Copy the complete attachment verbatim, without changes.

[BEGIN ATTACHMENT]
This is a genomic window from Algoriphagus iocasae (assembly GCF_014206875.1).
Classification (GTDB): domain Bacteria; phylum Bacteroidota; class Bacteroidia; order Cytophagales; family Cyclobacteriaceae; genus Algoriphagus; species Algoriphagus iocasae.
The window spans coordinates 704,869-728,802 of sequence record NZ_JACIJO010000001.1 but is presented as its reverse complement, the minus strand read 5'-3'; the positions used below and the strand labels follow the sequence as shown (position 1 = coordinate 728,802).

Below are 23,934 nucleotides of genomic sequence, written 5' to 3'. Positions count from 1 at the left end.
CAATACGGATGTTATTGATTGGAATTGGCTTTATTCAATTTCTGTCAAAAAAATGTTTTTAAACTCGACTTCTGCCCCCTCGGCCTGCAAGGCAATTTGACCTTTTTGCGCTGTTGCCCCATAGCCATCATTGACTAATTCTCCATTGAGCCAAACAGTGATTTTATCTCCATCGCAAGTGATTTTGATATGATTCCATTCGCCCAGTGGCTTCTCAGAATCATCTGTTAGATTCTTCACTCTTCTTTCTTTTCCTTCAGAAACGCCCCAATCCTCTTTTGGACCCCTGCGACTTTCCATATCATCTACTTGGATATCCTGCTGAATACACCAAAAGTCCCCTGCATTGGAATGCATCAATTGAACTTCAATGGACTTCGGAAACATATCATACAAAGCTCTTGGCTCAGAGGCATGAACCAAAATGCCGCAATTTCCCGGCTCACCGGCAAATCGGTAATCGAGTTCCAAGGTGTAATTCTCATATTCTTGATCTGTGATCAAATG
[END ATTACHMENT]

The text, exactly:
This is a genomic window from Algoriphagus iocasae (assembly GCF_014206875.1).
Classification (GTDB): domain Bacteria; phylum Bacteroidota; class Bacteroidia; order Cytophagales; family Cyclobacteriaceae; genus Algoriphagus; species Algoriphagus iocasae.
The window spans coordinates 704,869-728,802 of sequence record NZ_JACIJO010000001.1 but is presented as its reverse complement, the minus strand read 5'-3'; the positions used below and the strand labels follow the sequence as shown (position 1 = coordinate 728,802).

Below are 23,934 nucleotides of genomic sequence, written 5' to 3'. Positions count from 1 at the left end.
CAATACGGATGTTATTGATTGGAATTGGCTTTATTCAATTTCTGTCAAAAAAATGTTTTTAAACTCGACTTCTGCCCCCTCGGCCTGCAAGGCAATTTGACCTTTTTGCGCTGTTGCCCCATAGCCATCATTGACTAATTCTCCATTGAGCCAAACAGTGATTTTATCTCCATCGCAAGTGATTTTGATATGATTCCATTCGCCCAGTGGCTTCTCAGAATCATCTGTTAGATTCTTCACTCTTCTTTCTTTTCCTTCAGAAACGCCCCAATCCTCTTTTGGACCCCTGCGACTTTCCATATCATCTACTTGGATATCCTGCTGAATACACCAAAAGTCCCCTGCATTGGAATGCATCAATTGAACTTCAATGGACTTCGGAAACATATCATACAAAGCTCTTGGCTCAGAGGCATGAACCAAAATGCCGCAATTTCCCGGCTCACCGGCAAATCGGTAATCGAGTTCCAAGGTGTAATTCTCATATTCTTGATCTGTGATCAAATG